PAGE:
Zibkov, a young man of twenty-nine, warm and somewhat intelligent, had finished a second-class city district school, afterward read Verbitzky’s booklets and completed his studies in a shop where he served as senior sales clerk. On arrival in the hospital he looked around at his neighbors, and although he found them emaciated, scrawny, and pale faced, he saw not the slightest sign that they were cream of the crop, or refined or intelligent and decided unhappily that everyone here was a boor and he was the only intellectual. He thought it not even particularly pleasant to find himself in such coarse company, but he consoled himself by thinking that he needn’t have much to do with them. He’d keep his distance. After all, he came here to rest and get well.
It seems though that Peskin didn’t realize how intelligent the newcomer was and in his usual manner came over to Zipkov, greeted him with a “Sholem aleykhem,” and when he received a cold “Aleykhem sholem” in return, didn’t give up.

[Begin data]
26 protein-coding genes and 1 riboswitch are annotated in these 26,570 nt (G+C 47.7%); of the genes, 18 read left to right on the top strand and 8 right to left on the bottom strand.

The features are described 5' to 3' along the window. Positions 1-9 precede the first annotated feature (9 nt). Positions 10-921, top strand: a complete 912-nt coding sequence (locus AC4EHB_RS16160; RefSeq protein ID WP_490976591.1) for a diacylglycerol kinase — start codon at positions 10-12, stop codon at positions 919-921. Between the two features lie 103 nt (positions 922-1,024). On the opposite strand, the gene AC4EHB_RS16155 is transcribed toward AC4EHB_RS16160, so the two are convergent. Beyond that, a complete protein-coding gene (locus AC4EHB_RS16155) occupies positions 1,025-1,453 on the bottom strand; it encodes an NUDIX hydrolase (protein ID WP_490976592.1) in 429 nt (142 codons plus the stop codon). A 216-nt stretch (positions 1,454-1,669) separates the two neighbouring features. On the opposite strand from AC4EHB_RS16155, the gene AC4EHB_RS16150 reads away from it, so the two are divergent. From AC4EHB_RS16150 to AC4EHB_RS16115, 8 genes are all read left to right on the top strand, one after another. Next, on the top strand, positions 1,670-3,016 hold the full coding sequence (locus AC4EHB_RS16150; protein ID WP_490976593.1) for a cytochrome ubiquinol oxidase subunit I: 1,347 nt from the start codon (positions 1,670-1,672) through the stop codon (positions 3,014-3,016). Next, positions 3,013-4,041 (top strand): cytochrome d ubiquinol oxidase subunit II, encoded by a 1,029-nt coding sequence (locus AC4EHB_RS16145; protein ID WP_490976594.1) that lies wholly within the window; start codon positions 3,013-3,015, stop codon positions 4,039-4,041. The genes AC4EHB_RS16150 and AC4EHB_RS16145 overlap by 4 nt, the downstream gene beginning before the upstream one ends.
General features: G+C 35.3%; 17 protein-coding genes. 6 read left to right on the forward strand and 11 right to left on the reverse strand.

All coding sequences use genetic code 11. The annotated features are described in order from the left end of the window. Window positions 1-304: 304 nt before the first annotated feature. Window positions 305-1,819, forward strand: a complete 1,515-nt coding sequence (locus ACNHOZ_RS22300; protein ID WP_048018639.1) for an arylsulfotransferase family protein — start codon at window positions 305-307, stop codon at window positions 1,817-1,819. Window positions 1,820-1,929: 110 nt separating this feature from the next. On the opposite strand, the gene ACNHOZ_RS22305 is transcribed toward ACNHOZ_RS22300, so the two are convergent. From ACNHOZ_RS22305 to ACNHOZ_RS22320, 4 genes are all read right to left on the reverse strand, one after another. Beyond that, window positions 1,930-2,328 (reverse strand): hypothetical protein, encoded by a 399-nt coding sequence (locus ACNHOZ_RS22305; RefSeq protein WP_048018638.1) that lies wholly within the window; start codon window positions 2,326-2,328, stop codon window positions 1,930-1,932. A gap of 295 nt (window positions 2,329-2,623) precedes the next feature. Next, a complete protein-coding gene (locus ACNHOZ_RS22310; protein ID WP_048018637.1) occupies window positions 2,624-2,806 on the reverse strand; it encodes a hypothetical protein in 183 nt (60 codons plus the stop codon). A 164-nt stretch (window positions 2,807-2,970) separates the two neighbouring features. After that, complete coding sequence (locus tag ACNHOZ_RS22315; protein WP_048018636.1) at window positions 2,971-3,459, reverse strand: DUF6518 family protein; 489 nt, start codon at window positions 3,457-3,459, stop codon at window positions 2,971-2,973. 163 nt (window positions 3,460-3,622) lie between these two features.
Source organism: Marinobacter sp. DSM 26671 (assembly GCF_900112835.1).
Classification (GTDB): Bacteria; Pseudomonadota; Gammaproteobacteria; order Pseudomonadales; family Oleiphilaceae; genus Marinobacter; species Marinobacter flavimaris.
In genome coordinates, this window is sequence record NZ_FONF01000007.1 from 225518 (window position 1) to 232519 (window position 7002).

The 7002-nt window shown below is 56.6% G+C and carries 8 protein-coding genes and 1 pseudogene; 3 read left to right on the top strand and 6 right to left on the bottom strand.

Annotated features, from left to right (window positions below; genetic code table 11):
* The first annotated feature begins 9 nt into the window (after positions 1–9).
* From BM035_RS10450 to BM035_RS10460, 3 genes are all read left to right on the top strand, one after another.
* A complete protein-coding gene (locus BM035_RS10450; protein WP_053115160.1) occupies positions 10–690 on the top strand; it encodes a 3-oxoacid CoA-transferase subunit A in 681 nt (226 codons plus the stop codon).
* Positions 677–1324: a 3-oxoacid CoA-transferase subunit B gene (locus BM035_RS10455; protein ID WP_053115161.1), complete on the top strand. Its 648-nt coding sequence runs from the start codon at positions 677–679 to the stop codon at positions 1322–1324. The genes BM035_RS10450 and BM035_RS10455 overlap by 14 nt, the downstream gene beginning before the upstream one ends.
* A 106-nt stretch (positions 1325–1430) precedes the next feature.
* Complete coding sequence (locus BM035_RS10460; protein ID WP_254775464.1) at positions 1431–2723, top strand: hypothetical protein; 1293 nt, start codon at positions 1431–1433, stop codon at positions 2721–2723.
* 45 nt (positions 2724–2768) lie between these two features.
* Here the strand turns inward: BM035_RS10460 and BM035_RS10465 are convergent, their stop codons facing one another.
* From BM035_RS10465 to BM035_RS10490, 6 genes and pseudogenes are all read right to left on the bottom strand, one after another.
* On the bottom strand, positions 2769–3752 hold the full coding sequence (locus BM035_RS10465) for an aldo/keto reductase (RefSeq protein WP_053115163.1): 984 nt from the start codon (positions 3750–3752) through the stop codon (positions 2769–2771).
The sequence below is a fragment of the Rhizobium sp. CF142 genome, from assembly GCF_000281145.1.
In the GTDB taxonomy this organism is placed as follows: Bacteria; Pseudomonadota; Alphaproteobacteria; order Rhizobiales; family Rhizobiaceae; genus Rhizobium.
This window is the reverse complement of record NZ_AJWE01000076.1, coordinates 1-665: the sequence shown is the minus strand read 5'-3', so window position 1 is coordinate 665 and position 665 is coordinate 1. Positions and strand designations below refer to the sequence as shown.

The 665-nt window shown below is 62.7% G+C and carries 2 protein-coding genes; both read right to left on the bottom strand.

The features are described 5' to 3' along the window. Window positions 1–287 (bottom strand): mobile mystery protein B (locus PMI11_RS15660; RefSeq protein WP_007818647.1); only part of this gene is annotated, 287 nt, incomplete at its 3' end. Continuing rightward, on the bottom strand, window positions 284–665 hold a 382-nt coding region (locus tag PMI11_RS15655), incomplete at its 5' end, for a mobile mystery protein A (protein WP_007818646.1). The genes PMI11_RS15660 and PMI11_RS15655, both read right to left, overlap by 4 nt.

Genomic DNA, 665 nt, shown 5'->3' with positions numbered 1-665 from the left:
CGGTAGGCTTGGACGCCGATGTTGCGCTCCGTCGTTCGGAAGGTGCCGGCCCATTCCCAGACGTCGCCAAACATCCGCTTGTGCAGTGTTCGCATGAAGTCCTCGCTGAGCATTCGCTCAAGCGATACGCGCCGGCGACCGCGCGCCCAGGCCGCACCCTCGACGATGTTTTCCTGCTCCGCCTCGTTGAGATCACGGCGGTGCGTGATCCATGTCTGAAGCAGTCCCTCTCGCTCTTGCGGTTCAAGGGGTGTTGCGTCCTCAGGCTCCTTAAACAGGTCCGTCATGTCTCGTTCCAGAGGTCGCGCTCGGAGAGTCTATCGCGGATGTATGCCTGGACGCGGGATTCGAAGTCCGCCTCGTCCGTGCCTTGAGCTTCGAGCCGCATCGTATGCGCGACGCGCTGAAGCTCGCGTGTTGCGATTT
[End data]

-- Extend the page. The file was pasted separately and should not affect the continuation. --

Peskin was already a resident and knew that a newcomer doesn’t feel very festive so he went on with his questions, asking, “Where are you from?”
And learning that the newcomer came from Kiev, he wasn't shy about directly asking again, “Really from Kiev proper?”
“Yes” Zibkov answered with pride, “I’m a Kiever.”
Gavarite poh Rusku (Do you speak Russian)?” Peskin asked, pronouncing the words with an American-Yiddish accent.
Konyetshno (of Course).” Zibkov replied, “But how...?”
“What a question! I myself am from Moscow!”
"Can you get Russian books here?" Zibkov asked in Russian.